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"It wasn't perhaps the book that people thought I might write," she says. "I think some people expected some lavender-infused little memoir but I decided I wasn't going to write a book like that. I was going to write a book about what happened to me and how I felt about it and if people don't like that, that's too bad."
Lady in Waiting throws a much more personal light than usual on the royals. Glenconner's comfort with the monarchy came from growing up with them. Her father's estate at Holkham in Norfolk was just 16km from the Sandringham estate and the Coke (pronounced Cook) family would shoot and socialise with the royals. (Glenconner writes, "Queen Mary had once rung my great-grandmother, suggesting she come over with the king, only for my great-grandfather to be heard bellowing, 'Come over? Good God, no! We don't want to encourage them!'")
"When we were children, we used to play a lot together. Princess Margaret was near in age to me — the Queen is a bit older — so we just always knew them," Glenconner says.
This family connection led to Glenconner being asked to be a maid of honour at Queen Elizabeth's coronation in 1953, one of the first major events of the television age. Around the world, more than 200 million people watched the three-hour ceremony — a fact Glenconner was acutely aware of when she felt she was going to faint during the ceremonial anointment of the new Queen. Fortunately, she was standing next to the delightfully named Gentleman Usher of the Black Rod.
"Black Rod saved the day — he was a splendid man, dressed entirely in black velvet holding something which looked like a billiard cue. I remember thinking, 'I absolutely can't faint in front of billions of people' but when I started to sway backwards and forwards, he just put his arm out and kind of pinned me to a pillar."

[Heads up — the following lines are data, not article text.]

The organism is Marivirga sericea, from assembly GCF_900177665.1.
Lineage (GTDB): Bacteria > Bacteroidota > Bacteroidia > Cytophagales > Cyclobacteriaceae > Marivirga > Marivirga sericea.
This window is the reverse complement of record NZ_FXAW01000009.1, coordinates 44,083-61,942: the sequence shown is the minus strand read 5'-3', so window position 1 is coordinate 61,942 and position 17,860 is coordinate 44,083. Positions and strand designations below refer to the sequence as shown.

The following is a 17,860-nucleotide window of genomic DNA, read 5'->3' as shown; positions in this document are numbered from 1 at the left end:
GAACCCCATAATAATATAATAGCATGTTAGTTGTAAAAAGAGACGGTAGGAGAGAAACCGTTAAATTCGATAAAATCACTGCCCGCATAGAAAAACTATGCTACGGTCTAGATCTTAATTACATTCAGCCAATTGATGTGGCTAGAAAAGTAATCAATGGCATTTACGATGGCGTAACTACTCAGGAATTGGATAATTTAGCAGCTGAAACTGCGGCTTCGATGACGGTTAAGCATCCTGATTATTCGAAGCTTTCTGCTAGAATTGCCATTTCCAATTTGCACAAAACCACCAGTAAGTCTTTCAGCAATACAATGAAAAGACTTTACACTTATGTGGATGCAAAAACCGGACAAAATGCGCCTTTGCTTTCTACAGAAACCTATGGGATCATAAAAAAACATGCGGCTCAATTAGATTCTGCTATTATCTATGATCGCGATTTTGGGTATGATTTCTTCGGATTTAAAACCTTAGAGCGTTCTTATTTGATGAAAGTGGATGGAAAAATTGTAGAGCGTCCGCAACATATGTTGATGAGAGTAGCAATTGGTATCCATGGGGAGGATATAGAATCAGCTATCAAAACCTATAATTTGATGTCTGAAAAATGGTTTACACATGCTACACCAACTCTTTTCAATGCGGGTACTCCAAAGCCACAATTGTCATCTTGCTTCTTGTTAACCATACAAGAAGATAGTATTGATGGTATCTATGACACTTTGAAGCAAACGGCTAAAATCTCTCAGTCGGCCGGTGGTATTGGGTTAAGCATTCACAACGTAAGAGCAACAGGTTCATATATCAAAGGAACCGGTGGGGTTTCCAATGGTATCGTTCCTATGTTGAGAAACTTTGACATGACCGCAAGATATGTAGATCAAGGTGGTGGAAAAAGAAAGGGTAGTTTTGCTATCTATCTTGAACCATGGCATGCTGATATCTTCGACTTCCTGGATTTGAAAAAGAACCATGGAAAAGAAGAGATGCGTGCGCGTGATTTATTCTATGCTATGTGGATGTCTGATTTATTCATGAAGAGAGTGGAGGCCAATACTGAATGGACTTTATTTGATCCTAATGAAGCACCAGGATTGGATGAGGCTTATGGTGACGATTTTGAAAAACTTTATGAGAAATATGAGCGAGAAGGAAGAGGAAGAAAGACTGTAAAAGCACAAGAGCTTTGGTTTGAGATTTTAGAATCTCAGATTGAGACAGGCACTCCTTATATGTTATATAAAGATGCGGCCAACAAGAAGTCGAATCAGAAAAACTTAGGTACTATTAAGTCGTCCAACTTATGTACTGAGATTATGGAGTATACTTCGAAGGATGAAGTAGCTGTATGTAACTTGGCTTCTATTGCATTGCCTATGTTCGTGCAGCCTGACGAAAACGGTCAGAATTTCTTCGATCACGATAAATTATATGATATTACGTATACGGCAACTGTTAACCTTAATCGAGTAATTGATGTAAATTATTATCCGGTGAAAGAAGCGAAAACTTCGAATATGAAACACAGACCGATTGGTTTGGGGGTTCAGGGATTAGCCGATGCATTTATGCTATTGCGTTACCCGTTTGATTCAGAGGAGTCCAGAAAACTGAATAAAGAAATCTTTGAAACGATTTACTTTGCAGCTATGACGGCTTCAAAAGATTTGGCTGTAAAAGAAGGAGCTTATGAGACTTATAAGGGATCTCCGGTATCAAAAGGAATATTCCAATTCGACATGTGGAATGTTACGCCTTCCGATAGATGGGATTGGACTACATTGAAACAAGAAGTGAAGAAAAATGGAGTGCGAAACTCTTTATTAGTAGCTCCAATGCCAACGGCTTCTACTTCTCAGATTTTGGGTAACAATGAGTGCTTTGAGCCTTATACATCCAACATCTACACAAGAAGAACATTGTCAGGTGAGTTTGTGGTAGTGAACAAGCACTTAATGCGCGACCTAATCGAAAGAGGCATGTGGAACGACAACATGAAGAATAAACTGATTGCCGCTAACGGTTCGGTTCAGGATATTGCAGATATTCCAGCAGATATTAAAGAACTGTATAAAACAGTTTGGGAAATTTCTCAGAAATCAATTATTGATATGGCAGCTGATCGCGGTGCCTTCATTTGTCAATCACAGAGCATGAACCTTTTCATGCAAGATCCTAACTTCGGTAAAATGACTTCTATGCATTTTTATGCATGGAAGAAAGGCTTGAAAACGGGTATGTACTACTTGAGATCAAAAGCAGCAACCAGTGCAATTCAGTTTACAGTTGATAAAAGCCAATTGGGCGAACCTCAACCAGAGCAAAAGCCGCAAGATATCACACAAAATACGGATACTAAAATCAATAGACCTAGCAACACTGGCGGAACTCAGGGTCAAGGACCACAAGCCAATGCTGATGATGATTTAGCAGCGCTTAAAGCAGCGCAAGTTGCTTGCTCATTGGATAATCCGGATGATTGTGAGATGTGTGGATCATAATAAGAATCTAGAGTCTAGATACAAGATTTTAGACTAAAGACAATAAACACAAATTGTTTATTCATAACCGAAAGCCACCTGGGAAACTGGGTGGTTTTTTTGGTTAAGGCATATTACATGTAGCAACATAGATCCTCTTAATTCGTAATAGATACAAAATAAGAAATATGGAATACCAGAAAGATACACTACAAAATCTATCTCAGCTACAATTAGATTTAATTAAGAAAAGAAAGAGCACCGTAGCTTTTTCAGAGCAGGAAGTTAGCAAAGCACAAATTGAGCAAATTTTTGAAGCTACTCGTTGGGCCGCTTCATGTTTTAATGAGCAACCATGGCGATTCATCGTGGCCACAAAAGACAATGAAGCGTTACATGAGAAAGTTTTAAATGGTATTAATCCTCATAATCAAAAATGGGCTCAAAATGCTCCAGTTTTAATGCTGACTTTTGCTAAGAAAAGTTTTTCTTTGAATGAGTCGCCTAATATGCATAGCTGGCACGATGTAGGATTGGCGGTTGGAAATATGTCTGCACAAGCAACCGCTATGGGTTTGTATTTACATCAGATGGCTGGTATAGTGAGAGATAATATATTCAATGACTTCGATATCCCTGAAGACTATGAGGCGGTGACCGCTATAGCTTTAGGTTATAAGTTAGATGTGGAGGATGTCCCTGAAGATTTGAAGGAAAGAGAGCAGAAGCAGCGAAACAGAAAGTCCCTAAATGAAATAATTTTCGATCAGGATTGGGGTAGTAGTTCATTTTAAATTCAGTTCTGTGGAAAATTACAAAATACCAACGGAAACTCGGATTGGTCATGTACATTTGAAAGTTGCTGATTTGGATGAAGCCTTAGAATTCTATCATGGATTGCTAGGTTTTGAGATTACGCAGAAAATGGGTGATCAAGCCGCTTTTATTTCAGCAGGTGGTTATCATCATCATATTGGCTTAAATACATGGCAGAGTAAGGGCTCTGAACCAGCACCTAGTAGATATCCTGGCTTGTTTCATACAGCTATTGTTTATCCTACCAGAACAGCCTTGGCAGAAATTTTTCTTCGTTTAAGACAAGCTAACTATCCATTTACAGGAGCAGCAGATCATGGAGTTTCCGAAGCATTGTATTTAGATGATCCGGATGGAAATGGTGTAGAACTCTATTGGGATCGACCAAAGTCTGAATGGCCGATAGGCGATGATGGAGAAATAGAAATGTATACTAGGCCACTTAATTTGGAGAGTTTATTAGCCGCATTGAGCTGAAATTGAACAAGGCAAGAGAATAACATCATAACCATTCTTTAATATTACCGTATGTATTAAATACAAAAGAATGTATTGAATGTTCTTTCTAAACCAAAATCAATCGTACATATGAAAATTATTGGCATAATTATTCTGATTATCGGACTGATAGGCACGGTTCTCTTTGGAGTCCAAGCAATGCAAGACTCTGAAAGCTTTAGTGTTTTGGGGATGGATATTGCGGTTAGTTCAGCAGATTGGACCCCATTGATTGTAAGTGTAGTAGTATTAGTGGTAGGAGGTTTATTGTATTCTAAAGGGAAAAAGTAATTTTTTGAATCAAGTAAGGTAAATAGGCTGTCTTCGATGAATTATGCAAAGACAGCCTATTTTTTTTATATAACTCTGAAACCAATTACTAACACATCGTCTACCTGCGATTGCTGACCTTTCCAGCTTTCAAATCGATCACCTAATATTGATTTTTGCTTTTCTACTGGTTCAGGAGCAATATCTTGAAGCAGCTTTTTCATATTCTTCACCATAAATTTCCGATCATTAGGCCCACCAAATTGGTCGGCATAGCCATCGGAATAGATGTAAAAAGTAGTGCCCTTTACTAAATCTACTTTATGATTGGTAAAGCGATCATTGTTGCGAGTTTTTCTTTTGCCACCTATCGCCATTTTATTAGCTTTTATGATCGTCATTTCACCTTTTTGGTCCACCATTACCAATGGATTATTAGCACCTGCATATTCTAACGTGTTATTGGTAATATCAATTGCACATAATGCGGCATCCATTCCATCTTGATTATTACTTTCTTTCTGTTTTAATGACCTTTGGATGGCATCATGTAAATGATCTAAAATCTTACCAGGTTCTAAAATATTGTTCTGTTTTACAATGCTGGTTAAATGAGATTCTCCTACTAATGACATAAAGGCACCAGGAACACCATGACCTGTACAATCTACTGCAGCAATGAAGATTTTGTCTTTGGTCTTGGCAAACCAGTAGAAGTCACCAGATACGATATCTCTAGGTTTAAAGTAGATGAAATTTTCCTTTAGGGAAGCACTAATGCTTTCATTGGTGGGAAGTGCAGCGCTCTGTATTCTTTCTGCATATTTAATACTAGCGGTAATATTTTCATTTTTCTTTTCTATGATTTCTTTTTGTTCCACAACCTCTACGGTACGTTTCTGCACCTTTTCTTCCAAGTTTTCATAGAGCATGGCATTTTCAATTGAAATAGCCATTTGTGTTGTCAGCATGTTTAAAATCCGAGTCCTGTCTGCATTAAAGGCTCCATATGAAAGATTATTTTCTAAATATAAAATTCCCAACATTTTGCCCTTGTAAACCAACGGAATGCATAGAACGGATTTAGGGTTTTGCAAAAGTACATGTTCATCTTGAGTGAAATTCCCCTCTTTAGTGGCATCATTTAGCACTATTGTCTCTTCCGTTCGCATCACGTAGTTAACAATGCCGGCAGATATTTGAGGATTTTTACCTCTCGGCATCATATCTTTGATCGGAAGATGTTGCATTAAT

In 1971, Margaret asked Glenconner if she was going to have any more children. "I said 'Absolutely not, I have three boys and twin girls and I think that's enough' and she then asked me if I would become one of her ladies-in-waiting."
The invitation came at a good time, Glenconner writes, because her husband "was going through a particularly difficult phase". (He'd recently been banned for life from British Airways, after throwing an enormous tantrum after not getting a first-class ticket on a transatlantic flight.)
With her children in the care of nanny Barbara Barnes, who would later look after princes William and Harry and with Colin spending more and more time on Mustique, Glenconner was free to accompany Margaret on her many official engagements in the UK and around the world. During time, the role blurred the line between friendship and duty.
"I think the thing was, she always chose friends to be her ladies-in-waiting," Glenconner says. "You spend a lot of time together and, at the end of the day, it's good to have a friend to laugh and talk with. However, when one was on duty, one's job was to be there for her if she needed anything. At lunch or dinner I'd always sit within eye contact of her, so if she wanted anything she would just look at me."